3) Europe is now encircled by three strong countries with different goals: Britain, Turkey and Russia. What do you think about their ability to cooperate and put pressure on Europe?

4) You've argued that Russia has very narrow window to act if it wishes to expand. If Russia fails to act, is the Eastern Europe finally going to be conflict free happy-go-lucky zone or is the historical instability of the Eastern Europe somehow of more fundamental sort?

5) What do you think will be the geopolitical significance of the global warming, melting north and the new sea routes?

6) I've seen your global stability map on some video and you predict realtively good for the Nordics in the near future. As a Finn I'd like you to throw some doom and gloom here as well. What are the major challenges going forward for the Nordics?

7) What geopolitical content do you recommend other than your own books?

Thanks for taking time to answer the questions!

PeterZeihan30 karma

let’s mix 3, 4 & 6

Russia doesn’t get along with anyone. At all. Like ever. Their paranoia is a product of their hyperexposed geography and their size by its very nature provokes fear. Any cooperation with the Russians only exists so long as macro and micro geopolitical alignments hold…or the leadership of another country is sufficiently bribed or dumb. (Erdogan of Turkey certainly falls into one, and perhaps both, categories. It won’t last) None of which means the EU’s future is a bright one, but that’s another topic completely.

If Russia fails to act, then Russia starts to fall apart. Russia is not a traditional nation-state. It is a multi-ethnic empire. If that fractures and we see civil collapse (and likely the odd internal war) the Russian frontier becomes less secure. More functional pieces of the old Russian empire will try to claw their way out. Some will use guns. Some will have nukes. All will have Soviet-quality military equipment and intelligence personnel. I would not want to be Poland or Ukraine.

But I might want to be Finland. Assuming the Russians don’t try their Hail Mary and come and visit the Balts in the night, a suitably chaotic Russia might entice the Finns to come visit Russia. The Karelian Isthmus used to be Finnish territory, and in a Russian-disintegration scenario I can absolutely see St Petersburg breaking away to become the fourth Baltic republic under Finnish sponsorship. Not exactly risk free, but hey, that’s the neighborhood.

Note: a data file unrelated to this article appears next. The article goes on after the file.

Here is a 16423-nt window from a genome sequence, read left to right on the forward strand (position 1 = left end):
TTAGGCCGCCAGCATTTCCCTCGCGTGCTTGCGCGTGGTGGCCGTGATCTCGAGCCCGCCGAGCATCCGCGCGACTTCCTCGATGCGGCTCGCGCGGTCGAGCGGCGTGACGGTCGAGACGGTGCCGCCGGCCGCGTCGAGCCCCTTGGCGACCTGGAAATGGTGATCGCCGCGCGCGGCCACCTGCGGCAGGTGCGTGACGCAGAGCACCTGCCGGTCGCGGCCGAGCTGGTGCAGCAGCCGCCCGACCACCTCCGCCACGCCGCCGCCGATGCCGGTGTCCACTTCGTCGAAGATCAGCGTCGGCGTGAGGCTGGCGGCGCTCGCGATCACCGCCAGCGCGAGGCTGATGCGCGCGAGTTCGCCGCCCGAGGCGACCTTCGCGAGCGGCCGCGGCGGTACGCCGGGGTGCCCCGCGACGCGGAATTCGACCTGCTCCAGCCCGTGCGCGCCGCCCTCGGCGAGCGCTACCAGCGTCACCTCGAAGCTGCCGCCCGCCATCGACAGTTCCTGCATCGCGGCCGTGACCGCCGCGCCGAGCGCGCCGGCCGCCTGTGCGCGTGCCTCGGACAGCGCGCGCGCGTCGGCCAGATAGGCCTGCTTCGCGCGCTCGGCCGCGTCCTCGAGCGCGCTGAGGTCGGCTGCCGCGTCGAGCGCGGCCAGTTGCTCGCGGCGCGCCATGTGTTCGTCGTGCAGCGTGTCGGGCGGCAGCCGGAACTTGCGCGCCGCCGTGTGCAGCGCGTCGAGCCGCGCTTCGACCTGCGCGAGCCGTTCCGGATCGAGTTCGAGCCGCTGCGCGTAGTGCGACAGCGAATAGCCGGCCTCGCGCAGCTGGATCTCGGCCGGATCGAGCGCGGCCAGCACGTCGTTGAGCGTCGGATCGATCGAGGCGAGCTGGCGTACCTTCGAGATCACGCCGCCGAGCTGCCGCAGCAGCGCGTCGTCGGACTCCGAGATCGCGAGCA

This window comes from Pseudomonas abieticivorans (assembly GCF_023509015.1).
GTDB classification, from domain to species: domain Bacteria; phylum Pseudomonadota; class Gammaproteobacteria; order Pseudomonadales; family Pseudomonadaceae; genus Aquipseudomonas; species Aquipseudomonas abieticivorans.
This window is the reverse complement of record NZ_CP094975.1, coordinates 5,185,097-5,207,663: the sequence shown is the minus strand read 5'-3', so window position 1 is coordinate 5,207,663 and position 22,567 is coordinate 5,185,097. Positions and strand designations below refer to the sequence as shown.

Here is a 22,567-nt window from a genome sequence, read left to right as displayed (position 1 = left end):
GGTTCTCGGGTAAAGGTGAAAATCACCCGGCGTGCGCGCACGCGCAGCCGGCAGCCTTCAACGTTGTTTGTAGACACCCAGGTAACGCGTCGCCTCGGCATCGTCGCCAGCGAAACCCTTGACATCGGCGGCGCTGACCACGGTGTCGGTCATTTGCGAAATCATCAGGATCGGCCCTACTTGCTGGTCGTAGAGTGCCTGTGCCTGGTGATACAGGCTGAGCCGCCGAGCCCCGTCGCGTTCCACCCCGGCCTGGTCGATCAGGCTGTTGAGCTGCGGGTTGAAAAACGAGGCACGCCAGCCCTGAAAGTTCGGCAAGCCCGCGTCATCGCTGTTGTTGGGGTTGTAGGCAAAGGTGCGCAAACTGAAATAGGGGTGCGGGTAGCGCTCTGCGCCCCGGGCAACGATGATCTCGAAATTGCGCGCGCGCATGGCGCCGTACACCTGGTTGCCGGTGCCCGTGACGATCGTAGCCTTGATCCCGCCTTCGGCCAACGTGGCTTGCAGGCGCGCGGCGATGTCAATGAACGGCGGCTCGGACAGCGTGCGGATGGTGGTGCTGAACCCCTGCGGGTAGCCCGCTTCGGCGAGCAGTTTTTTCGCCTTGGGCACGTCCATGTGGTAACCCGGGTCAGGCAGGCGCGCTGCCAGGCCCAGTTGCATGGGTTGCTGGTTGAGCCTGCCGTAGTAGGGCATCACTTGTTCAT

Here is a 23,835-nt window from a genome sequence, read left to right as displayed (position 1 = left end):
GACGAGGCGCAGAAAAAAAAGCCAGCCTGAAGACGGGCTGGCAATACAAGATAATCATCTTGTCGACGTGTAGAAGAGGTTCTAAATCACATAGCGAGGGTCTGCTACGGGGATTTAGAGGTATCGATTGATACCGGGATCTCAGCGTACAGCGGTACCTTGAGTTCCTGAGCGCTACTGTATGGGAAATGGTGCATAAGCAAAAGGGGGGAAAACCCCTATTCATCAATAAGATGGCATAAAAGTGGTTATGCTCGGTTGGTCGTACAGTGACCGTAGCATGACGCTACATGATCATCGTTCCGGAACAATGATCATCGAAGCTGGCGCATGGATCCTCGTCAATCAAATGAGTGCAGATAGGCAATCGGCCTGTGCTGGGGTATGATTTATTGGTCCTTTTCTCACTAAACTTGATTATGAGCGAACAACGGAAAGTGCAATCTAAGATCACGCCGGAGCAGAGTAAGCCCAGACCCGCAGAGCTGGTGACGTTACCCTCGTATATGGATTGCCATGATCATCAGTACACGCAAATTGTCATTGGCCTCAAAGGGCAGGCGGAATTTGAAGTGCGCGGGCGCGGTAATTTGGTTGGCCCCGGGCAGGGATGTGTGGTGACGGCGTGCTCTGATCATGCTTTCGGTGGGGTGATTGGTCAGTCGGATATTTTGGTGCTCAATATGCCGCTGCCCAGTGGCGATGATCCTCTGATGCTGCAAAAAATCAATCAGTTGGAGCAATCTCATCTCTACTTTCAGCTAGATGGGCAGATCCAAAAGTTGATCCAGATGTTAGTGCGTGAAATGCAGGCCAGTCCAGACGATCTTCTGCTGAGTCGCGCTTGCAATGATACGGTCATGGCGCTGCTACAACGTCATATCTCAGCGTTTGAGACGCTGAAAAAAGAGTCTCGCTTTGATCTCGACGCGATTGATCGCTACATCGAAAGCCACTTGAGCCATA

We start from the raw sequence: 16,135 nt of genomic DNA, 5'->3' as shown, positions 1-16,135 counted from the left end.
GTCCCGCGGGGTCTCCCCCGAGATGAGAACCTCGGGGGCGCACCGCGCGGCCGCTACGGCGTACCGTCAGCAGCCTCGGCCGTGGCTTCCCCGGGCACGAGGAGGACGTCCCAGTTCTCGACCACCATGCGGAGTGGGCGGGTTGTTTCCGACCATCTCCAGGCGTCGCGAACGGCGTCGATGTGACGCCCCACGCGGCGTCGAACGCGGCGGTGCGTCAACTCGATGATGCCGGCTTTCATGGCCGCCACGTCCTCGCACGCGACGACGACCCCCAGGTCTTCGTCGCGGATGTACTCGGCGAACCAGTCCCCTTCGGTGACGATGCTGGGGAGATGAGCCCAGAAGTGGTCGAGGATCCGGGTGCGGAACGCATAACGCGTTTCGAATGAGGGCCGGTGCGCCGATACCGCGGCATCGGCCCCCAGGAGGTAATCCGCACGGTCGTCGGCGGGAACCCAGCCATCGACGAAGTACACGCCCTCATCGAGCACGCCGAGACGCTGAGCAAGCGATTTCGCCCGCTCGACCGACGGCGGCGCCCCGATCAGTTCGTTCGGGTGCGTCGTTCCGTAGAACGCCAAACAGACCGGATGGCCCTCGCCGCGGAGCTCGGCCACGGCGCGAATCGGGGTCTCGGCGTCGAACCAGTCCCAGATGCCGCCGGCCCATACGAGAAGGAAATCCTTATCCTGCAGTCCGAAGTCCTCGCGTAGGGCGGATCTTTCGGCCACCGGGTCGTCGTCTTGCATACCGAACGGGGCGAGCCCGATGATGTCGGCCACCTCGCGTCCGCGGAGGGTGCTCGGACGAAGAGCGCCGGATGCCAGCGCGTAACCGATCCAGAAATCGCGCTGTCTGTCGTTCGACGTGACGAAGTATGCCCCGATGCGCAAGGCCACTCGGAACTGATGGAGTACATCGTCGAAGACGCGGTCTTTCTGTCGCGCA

PeterZeihan25 karma

Let’s do #2

Yes, I see a period of neoimperial expansion ahead of us. Most of the “countries of the future” will be those whose local geographies are really good – these are places that actually suffered under the Order to a degree. Think about what the Order did: it shattered the empires and enabled everyone to enjoy security and to trade across the ocean. The countries that could to that without help before the Order suffered in relative terms. Remove they Order and they come roaring back. The big winners: Japan, Turkey, France and Argenfreakintina.

Each gets a full chapter in Disunited.

camo13249 karma

Long time fan and USN sailor here. The world of American secured oceans and world policing seems to be coming to a close but occasionally I see signs that contradict predictions in your books. I point to a continued deployment to the Middle East and investment in Eastern European bases like Poland. You consistently mention in your talks (any presentation you give that makes it to YouTube) that Trump is pulling us out of the system faster than another administration would have. What does continued investment in Poland and such mean?

PeterZeihan15 karma

Things are not moving in a straight line, and the stuff in Poland is pretty small all things considered. Events in the ME are of more interest to me but at present is simply isn’t clear if they is a one-off chest-beating exercise or something more aggressive. But bottom line: Americans don’t want to be in the ME right now and during the past three presidents we’ve gone from 150k+contractors to today’s level of roughly 1/9 that. Trump would have to send in a LOT more (and to places besides the staging facilities in Kuwait) for me to change my mind on that.